The blue instruction pointer (the hollow circle) starts at the START node. It then follows the path traced by the blue arrows. Each square can have 0 or 1 arrows and 0 or 1 instructions. The INPUT node will summon an atom to the input area, PICK UP will pick it up, so that the instruction pointer carries the atom around the track, until the PUT DOWN node is reached, and then the OUTPUT node sends it off. The instruction track is a loop, so the program will repeat until enough output atoms have been produced.

Although SpaceChem is primarily a sequence of instructions to be executed, as in RoboRally or LightBot, there is also a strong element of control flow. LightBot has functions and basic recursion, but SpaceChem has an abundance of loops, and in fact has control flow beyond most programs (instructions can usually be executed twice by lying where two control paths intersect). You must consider state and dependency a lot more: INPUT instructions must execute before the PICK UP instruction, so that the atom is ready to be picked up. You must make sure you output old data before attending to the new data: a primitive sort of scope. Problems must be broken down into smaller steps or else you have no hope of solving them. Small components (e.g. a fetch-bond loop) can (and must) be re-used as part of larger solution. The complexity is quickly on a different level to that of LightBot: if LightBot is for kids playing around, SpaceChem is for teenagers or adults who must apply serious brainpower.

Difficulty Wall

SpaceChem shares several traits with LightBot: it has a clearly defined goal (the atoms that you must output), all the state is visible at once (essentially, the grid, and the atoms currently present), and it’s relatively easy to see how the instructions get executed. But SpaceChem is not content to build up a progression of simple puzzles. You soon start using two threads in tandem (one red instruction pointer, one blue), which leads to issues with race hazards, so you have to start using a SYNC instruction to coordinate. You can see the two tracks in action in SpaceChem’s intro video:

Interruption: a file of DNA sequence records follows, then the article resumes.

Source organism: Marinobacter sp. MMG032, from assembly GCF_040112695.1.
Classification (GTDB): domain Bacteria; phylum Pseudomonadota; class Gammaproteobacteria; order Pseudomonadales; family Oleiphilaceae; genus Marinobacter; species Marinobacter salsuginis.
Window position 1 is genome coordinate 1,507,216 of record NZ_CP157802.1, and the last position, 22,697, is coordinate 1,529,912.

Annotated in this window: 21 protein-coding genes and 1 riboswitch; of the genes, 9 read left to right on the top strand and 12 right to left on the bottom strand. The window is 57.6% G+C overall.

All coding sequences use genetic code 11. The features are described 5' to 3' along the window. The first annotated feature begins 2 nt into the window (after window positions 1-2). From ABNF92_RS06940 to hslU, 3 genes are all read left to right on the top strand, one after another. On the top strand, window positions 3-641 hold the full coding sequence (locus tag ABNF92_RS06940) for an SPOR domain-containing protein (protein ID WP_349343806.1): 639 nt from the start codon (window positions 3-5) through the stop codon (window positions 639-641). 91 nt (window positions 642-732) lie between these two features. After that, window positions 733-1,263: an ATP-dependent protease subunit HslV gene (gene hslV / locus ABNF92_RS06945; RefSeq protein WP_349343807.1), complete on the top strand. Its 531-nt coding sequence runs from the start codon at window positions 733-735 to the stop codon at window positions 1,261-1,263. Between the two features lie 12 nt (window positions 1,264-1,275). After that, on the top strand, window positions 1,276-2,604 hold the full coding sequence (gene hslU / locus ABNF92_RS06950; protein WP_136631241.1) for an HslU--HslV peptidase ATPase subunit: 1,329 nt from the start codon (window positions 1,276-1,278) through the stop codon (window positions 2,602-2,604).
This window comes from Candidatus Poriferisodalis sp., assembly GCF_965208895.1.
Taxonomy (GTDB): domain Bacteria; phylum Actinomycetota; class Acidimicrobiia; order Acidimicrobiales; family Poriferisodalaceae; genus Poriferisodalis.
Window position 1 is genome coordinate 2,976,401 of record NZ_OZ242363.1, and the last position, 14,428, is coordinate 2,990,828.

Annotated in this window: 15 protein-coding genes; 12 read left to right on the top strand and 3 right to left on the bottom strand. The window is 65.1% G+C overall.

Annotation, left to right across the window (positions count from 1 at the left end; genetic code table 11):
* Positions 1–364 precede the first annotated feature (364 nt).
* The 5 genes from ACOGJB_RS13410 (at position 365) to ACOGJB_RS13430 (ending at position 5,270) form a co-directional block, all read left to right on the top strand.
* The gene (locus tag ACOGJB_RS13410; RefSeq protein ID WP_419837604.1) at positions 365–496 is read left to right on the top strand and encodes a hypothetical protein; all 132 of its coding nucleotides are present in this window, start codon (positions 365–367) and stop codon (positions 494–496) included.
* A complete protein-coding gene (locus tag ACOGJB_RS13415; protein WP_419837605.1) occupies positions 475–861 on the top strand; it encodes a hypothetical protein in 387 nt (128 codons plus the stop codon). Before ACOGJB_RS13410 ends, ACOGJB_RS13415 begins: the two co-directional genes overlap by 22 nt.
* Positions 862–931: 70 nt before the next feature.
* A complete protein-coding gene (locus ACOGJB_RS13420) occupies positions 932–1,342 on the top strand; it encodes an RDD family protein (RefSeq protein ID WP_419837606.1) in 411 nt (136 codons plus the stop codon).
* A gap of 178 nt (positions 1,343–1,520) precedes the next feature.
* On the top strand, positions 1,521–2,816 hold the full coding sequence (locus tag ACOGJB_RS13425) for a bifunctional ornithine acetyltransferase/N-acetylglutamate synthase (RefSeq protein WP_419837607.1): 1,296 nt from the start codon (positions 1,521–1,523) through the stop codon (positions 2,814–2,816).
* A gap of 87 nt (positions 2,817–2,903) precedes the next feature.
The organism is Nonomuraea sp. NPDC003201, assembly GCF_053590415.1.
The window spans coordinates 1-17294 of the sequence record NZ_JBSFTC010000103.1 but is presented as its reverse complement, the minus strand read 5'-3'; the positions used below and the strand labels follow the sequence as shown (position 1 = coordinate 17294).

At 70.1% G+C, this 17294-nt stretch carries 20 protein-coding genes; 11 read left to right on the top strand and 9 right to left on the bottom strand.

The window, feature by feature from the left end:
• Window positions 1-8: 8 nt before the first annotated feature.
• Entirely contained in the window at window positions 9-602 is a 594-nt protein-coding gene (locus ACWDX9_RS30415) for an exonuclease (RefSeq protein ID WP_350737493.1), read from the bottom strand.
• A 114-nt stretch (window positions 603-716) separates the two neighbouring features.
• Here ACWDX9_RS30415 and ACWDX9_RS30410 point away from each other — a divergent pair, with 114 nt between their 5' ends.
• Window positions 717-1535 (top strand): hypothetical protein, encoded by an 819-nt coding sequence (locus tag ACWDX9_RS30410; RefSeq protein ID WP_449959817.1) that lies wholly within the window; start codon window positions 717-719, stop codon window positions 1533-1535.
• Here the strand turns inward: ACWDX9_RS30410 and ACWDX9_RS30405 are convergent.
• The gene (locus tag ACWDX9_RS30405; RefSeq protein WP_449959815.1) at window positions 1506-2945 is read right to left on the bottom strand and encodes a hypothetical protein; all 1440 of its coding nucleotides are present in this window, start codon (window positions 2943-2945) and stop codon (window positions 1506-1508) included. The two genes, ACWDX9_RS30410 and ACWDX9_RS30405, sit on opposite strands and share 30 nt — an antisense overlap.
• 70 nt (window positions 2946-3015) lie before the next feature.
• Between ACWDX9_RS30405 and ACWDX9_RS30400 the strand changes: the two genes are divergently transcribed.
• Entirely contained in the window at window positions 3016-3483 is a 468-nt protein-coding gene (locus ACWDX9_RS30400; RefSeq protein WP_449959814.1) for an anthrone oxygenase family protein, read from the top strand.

You move on from programming one reactor (as seen earlier) to systems of several connected reactors wired together, so that the output of one reactor feeds to the input of another. Therefore large problems must be broken down into several smaller steps, each to be solved by a different reactor:

You can even save the reactors for later use. Code re-use and modularisation! As you progress through the game, you get access to new instructions: detectors for conditional execution, “flip-flops” for state. And soon the problems grow large enough that the eight by ten grid is very limited space, so you must be cleverer about what you are doing. But this really is programming: hardcore clever fiendish programming of the sort that old programmers get all nostalgic about, and that is largely (and thankfully) lost to the ages. Even as a fairly experienced programmer, I found it quite a challenge, and still have yet to complete all the levels! To give you a feel, here’s one of the neater and simpler solutions for a later level:

Bettering SpaceChem

SpaceChem is too hard to give to most students, but it has a nice programming model and visualisation that has a higher ceiling than any other programming game. I feel like there is a great game to be made, suited to a much wider range of students, based on SpaceChem’s core template. SpaceChem Jr, if you like. Dump the atoms to avoid the chemistry link and replace them with farm animals, or sticky balls of goo, or whatever. Remove the explicit INPUT and OUTPUT instructions, make the grid larger (to avoid the cramped space), greatly reduce the difficulty curve, maybe add in re-usable components on the reactor level, and find a better way of doing extra state than SpaceChem (flip-flops) and LightBot 2.0 (colours). I think that could be a real asset for introducing programming in the classroom via games.

SpaceChem is available for Windows, Mac, Linux, and also iOS and Android (though I wouldn’t recommend it on a phone — only for a tablet). There’s a demo if you want to give it a try (demo link is on the right-hand side of this page). The game is only 10 USD if you want the full thing — though if you hurry, it’s currently 50% off on Steam. In the next post I’ll look at a couple of the competitive aspects of SpaceChem and why programming games tend to teach some bad practice.

Programming Games: LightBot